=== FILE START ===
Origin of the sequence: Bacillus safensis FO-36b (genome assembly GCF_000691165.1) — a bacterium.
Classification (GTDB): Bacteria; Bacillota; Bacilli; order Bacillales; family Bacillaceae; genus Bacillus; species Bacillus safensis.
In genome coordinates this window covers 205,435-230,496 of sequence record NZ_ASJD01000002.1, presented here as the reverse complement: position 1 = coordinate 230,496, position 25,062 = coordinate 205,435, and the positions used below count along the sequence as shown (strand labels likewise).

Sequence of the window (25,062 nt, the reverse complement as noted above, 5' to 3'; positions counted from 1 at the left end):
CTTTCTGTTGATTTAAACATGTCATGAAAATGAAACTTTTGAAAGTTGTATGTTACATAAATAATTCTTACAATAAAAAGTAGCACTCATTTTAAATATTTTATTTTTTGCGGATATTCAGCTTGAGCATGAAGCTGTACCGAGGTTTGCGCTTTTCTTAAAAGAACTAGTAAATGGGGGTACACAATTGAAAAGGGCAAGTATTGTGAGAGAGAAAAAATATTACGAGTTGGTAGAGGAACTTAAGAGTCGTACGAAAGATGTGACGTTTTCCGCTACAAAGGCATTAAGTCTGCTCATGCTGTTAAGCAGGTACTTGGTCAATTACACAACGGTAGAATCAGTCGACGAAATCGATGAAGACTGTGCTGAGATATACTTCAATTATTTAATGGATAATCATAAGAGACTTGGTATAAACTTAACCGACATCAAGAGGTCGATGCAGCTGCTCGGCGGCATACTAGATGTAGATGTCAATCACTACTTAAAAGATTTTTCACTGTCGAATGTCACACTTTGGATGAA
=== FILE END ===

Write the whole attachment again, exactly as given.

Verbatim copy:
Origin of the sequence: Bacillus safensis FO-36b (genome assembly GCF_000691165.1) — a bacterium.
Classification (GTDB): Bacteria; Bacillota; Bacilli; order Bacillales; family Bacillaceae; genus Bacillus; species Bacillus safensis.
In genome coordinates this window covers 205,435-230,496 of sequence record NZ_ASJD01000002.1, presented here as the reverse complement: position 1 = coordinate 230,496, position 25,062 = coordinate 205,435, and the positions used below count along the sequence as shown (strand labels likewise).

Sequence of the window (25,062 nt, the reverse complement as noted above, 5' to 3'; positions counted from 1 at the left end):
CTTTCTGTTGATTTAAACATGTCATGAAAATGAAACTTTTGAAAGTTGTATGTTACATAAATAATTCTTACAATAAAAAGTAGCACTCATTTTAAATATTTTATTTTTTGCGGATATTCAGCTTGAGCATGAAGCTGTACCGAGGTTTGCGCTTTTCTTAAAAGAACTAGTAAATGGGGGTACACAATTGAAAAGGGCAAGTATTGTGAGAGAGAAAAAATATTACGAGTTGGTAGAGGAACTTAAGAGTCGTACGAAAGATGTGACGTTTTCCGCTACAAAGGCATTAAGTCTGCTCATGCTGTTAAGCAGGTACTTGGTCAATTACACAACGGTAGAATCAGTCGACGAAATCGATGAAGACTGTGCTGAGATATACTTCAATTATTTAATGGATAATCATAAGAGACTTGGTATAAACTTAACCGACATCAAGAGGTCGATGCAGCTGCTCGGCGGCATACTAGATGTAGATGTCAATCACTACTTAAAAGATTTTTCACTGTCGAATGTCACACTTTGGATGAA